Top Ten Tuesday is a weekly meme that was created over at The Broke and the Bookish! This weeks topic is: Top Ten Books I Want My Future Children to Read (Or nieces and nephews, Godchildren, etc.) There are so many books that I would want to children in my life to read that I had to add a ton of honourable mentions as well! I chose a lot of these books because I feel like there is a lot to learn from them, but also because they are just excellent novels that I love!
To Kill a Mockingbird by Harper Lee
I would want my children to learn what I learned from Atticus Finch. This book enlightened me to the fact the prejudices exist. It also taught me empathy, and how it is important to be able to put yourself in someone else shoes. Buzzfeed posted this article talking about the 10 life lessons that can be found in To Kill a Mockingbird. These are all lessons I would want for my children to learn.
Animal Farm by George Orwell
This is another book that I gained a lot of perspective from, and I only read it for the first time this year! It does an excellent job explaining corruption and the abuse of power. It highlights the dangers of communism and it is easier than one would think to become power hungry, even when your intentions were good at the start. Animal Farm would be an educational, yet highly enjoyable read for my kids!
Harry Potter by JK Rowling
I think the majority of us would want our kids to read Harry Potter! I want my kids to experience all the magic and wonder that I felt when I first read these books. If I ever have children, it is my hope that we would read the Harry Potter series together. It would such a fun experience to share together!
The Hate U Give by Angie Thomas
I know I have talked about this a million times, but this is such an important book and so relevant to the world that we live in today. I think that every young person, every person for that matter, should read this book and hopefully gain a better understanding of the world we live in.
A Man Called Ove by Fredrik Backman
This book just gives me all the warm and fuzzies, and there are also some great lessons to be learned! I want my children to have a grandpa like Ove, and I can actually see a little bit of my dad in him!
Tuesdays With Morrie by Mitch Albom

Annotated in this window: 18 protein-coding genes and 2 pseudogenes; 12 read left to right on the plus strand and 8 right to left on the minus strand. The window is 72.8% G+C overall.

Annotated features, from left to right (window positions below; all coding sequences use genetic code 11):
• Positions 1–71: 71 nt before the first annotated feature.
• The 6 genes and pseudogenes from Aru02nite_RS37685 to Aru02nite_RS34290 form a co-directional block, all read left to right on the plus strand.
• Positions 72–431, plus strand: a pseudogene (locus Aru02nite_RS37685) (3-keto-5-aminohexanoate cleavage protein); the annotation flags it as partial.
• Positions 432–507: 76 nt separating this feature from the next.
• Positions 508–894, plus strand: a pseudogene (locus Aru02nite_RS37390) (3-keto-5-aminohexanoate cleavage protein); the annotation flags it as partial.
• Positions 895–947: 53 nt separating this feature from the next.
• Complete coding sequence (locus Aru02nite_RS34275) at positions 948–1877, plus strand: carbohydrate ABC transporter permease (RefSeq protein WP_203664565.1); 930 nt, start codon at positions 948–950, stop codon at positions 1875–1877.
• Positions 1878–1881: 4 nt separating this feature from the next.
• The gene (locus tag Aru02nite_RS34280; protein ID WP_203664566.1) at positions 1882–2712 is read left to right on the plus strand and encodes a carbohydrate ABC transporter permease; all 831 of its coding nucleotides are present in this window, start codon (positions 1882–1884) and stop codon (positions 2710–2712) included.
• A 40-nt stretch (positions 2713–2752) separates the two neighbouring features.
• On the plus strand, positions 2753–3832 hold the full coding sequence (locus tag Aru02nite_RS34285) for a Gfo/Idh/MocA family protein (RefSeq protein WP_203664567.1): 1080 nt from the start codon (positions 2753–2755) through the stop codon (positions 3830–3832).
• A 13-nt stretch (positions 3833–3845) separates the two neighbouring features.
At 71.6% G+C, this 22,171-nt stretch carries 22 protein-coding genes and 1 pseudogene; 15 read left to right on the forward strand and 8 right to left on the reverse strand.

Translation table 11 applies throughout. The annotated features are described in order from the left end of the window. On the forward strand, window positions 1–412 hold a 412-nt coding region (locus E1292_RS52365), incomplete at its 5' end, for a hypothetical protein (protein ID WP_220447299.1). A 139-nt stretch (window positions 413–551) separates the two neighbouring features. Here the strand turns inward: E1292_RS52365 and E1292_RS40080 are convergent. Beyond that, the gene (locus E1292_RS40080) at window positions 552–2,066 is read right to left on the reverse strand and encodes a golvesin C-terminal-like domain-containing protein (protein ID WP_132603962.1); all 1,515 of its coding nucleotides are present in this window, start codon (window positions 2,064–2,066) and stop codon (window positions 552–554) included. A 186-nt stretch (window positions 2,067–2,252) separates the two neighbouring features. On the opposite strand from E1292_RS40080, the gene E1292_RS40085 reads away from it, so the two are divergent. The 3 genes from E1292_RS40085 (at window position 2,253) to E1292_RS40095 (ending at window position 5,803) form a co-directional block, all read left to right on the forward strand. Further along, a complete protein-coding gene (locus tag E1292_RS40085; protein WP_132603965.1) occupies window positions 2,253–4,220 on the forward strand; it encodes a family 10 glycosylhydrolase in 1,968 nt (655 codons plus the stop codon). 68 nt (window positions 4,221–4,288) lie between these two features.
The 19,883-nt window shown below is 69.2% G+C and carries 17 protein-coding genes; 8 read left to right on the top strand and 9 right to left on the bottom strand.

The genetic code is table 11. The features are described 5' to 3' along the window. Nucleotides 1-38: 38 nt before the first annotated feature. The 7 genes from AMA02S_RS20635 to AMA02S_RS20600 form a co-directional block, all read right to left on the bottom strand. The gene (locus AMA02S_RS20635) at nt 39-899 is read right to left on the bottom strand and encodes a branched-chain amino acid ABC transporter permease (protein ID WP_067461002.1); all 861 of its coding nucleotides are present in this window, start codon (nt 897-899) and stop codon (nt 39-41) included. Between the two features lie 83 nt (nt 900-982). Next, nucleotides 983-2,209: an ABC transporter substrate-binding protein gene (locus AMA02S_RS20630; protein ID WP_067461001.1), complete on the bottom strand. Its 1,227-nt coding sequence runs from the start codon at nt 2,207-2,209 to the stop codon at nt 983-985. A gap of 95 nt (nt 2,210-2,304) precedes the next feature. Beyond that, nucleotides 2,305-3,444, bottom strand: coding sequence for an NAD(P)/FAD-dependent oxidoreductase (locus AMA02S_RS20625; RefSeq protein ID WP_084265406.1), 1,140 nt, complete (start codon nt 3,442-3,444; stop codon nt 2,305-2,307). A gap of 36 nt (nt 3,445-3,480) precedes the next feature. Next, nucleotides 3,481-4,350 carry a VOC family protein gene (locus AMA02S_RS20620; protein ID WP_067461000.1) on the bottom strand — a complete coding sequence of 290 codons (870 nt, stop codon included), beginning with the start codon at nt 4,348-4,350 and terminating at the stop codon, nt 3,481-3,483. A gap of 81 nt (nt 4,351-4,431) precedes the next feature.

I mean it says it right there on the cover- this is a book that talks about life’s greatest lessons. There so many great lessons in this book but I am only going to share a few that I truly hope that my future children would learn from it.
- Money can’t buy happiness
- Live everyday to the fullest
- It is important to not only be able to forgive other people, but also yourself
- It is okay to cry
The Outsiders by S.E. Hinton
The Outsider’s is one of the books that got me in to reading, and I would love to share that with my children. I remember reading this book for school in the 8th grade, and every one of my friends loved it! I think there is something about this book that really connects with children.
The Help by Kathryn Stockett
I feel like I am getting repetitive here but The Help is another book that I would want my children to read in the hopes that it would teach them something. Clutch magazine wrote an article that perfect explains what I learned while reading The Help.
The Diary of a Young Girl by Anne Frank
I read this book when I was 14 years old and it hit me like a ton of bricks. I had known about the Holocaust but it was not until I read The Diary of Young Girl that it got it. I think it was because I was reading about the experience through the eyes of a girl who was around my age, and I could just not imagine what she went through. I think it is important that young people read this book. Anne had a lot of great insights!
The Book Thief by Markus Zusak
This is one of my all time favourite books so of course I would want my children to experience that as well, but it is so much more than that. I am just going to leave the following quote from the book to explain why I would want to future kids to read it-
“I wanted to tell the book thief many things, about beauty and brutality. But what could I tell her about those things that she didn’t already know? I wanted to explain that I am constantly overestimating and underestimating the human race-that rarely do I ever simply estimate it. I wanted to ask her how the same thing could be so ugly and so glorious, and its words and stories so damning and brilliant.”
Honourable Mentions: Of Mice and Men, Pride and Prejudice, The Hunger Games, Anne of Green Gables, Charlotte’s Web
I really enjoyed this topic and can not wait to see everyone else’s lists!